His full archive can be seen at: and

He can be contacted at:

[email protected]

• Category: Arts/Letters, Ideology • Tags: America, Comic Books, Hollywood 
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  1. Alden says:

    Don’t bother reading this insane drivel.

    FYI ignoramus Larry, kids stopped buying and reading comic books 40, 50 years ago. The only people who read them are nerdy geek weirdo young men. Like you perhaps. Might interest you to know that way back in the late 1949s early 50s there was a congressional committee hearing to discuss whether to ban comic books. The Mr&Mrs Buttinsky types ( like you ) considered comic books unwise as they lead to juvenile delinquency and crime.

  2. A123 says: • Website

    The attempt to debase comics is a tale of recurring failure. Woke preachiness loses money every time it has been tried: (1)

    DC Comics Canceling Gay Superman‘s Solo Run After Failure to Sell

    Only, the response hasn’t at all been “fantastic.” In fact, it’s been abysmal according to the charts. DC Comics stopped publishing its sales numbers after its new social justice-focused comics began drowning. As I reported in January, the initial debut of “Son of Kal-El” sold only 68,000 copies putting it at number 17. By the third issue, it had only sold 34,000, putting it at number 77.

    It’s unclear what sales look like due to DC hiding those numbers but if they’re ending the run at 18 issues then it’s likely far worse.

    Supposedly this one is good, but I have not seen a copy myself: (2)

    Fantastic Four: Full Circle, is a beautiful and engaging new graphic novel written and drawn by comic book artist Alex Ross. Ross became famous in 1994 with Marvels, which used traditional painting to depict superheroes. He’s a legend in the world of comics.

    Full Circle uses pen, ink and color rather than paint, but the images still explode off the page with awesome energy. The book is a throwback to the high adventure of 1960s Marvel Comics, infused with hope for the future and American pride in the space program, and free of political correctness

    PEACE 😇



    • Replies: @Supply and Demand
  3. The superhero genre is very much the creation of Jews. The original superhero, Superman, was the brainchild of Jerry Siegel and Joel Schuster. Stan Lee (nee Lieber) was the driving force behind Marvel Comics and all the superheroes (Spiderman, the Incredible Hulk, X-Men, Iron Man, et al) they introduced. All of them are supernatural demigods who defy the laws of gravity, biology, and logic.

    I have to think this phenomenon is a reflection of the age-old Jewish expectation of a messiah, a superhero for the Jews. Of course, this sort of thing has little commercial potential, but when you tweak the superhero concept to a champion of the city…the country…the world, your market has no limits. Exploiting the public’s wishful thinking pays big dividends.

    At the same time, the rise of the superhero dovetails with the loss of agency of the individual. You don’t have to be Jewish any more to pine for a messiah — the Trump phenomenon comes to mind. Elect him and he will set things right/make America great again! Even in down-ballot elections the implication is that if we just elect our guy, then happy days are here again.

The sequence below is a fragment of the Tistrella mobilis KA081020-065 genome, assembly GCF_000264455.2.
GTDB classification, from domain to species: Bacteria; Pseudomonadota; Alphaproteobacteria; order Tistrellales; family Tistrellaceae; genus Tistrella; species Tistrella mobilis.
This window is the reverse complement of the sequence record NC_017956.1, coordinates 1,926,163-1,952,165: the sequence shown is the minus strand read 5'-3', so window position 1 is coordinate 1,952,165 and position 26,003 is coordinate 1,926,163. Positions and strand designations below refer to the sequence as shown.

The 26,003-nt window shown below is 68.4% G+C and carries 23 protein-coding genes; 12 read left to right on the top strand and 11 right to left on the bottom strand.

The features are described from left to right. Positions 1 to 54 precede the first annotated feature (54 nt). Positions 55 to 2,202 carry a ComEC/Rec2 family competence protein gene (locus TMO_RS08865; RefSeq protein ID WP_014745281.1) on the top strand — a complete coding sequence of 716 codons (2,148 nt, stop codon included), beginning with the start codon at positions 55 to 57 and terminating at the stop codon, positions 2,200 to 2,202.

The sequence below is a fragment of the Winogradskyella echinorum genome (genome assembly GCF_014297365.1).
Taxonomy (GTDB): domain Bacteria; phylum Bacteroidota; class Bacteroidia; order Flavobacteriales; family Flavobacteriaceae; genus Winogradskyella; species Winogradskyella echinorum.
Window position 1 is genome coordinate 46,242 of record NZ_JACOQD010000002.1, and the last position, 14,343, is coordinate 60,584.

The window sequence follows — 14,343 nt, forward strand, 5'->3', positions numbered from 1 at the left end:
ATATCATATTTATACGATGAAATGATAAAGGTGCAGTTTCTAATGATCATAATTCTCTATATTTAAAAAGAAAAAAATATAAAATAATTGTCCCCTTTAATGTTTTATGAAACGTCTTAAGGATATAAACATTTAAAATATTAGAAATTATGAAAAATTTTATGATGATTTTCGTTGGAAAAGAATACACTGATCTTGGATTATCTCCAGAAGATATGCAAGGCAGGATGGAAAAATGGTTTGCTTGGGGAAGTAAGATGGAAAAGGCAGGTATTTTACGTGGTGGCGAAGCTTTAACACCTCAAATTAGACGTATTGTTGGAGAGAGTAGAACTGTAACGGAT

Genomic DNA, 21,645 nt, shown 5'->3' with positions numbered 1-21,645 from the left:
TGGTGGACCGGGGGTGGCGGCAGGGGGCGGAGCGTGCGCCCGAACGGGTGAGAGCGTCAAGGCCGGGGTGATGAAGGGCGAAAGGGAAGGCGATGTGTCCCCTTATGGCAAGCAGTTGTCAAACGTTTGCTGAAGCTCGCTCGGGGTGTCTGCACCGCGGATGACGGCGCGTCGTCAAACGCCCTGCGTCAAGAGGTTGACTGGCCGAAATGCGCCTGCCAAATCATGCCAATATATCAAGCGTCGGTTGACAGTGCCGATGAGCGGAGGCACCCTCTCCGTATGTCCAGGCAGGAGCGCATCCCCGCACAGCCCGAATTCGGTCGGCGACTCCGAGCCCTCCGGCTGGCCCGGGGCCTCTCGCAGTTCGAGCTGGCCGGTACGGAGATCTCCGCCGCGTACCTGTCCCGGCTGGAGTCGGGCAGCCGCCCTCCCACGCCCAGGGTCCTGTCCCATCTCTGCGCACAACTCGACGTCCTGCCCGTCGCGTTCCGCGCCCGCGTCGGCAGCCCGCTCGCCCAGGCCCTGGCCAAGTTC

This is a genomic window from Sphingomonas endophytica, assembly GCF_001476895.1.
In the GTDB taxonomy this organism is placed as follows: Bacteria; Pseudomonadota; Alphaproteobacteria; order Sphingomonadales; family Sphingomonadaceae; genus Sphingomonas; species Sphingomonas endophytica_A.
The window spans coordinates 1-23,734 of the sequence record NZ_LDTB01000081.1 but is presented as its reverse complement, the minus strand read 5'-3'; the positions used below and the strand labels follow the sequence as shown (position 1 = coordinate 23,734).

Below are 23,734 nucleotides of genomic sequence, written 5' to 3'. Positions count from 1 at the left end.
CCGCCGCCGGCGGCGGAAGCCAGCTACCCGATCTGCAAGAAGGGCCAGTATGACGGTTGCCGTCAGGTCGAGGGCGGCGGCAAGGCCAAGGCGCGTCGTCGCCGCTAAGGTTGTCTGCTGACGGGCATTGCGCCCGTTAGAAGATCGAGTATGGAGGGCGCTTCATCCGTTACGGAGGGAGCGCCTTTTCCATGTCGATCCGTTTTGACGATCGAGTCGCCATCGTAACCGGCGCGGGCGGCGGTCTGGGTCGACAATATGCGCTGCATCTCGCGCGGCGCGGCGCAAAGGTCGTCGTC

It may be understandable that children, small and powerless, would be attracted to superheroes. And that used to be the target audience for superhero comic books. Whatever mommy and daddy can’t take care of, Superman will. When adults refuse to grow up, they maintain their interest in superheroes. Hence the domination of superhero movies and CGI (computer generated images) at your local multiplex. And so it will remain, as there is no indication that Americans are ready to grow up and live in the real world.

    • Agree: Larry Romanoff
  4. All of them are supernatural demigods who defy the laws of gravity, biology, and logic.

    They sure do.

    I’ve yet to see or hear any plausible explanation as to why or how, no matter what Bruce Banner happens to be wearing at the time of his transition, the Hulk always ends up wearing stretchy purple pants.

    Must be another undocumented side-effect of Gamma radiation poisoning.


    BTW, gravity is just an empirical “law”, derived from repeated observation. Who’s going to arrest you if you choose not to obey it?

    More than several pious characters in recorded history – most notably Catholic Saints in my limited experience, but no doubt there are many more from other walks of life – had the admittedly (extemely) rare ability to “levitate” or, as might be more colloquially expressed in reference to St. Francis of Assissi, “float around the tree-tops”. At least one that I’m aware of also had fully mastered the power of bilocation – the ability to be in several different locations at the same time (accompanied by what might be interpreted by us lesser mortals as the ability to teleport at will). Another had the power to travel bodily through time and space in much the same way as the “watchers” from the fictional Fringe television series.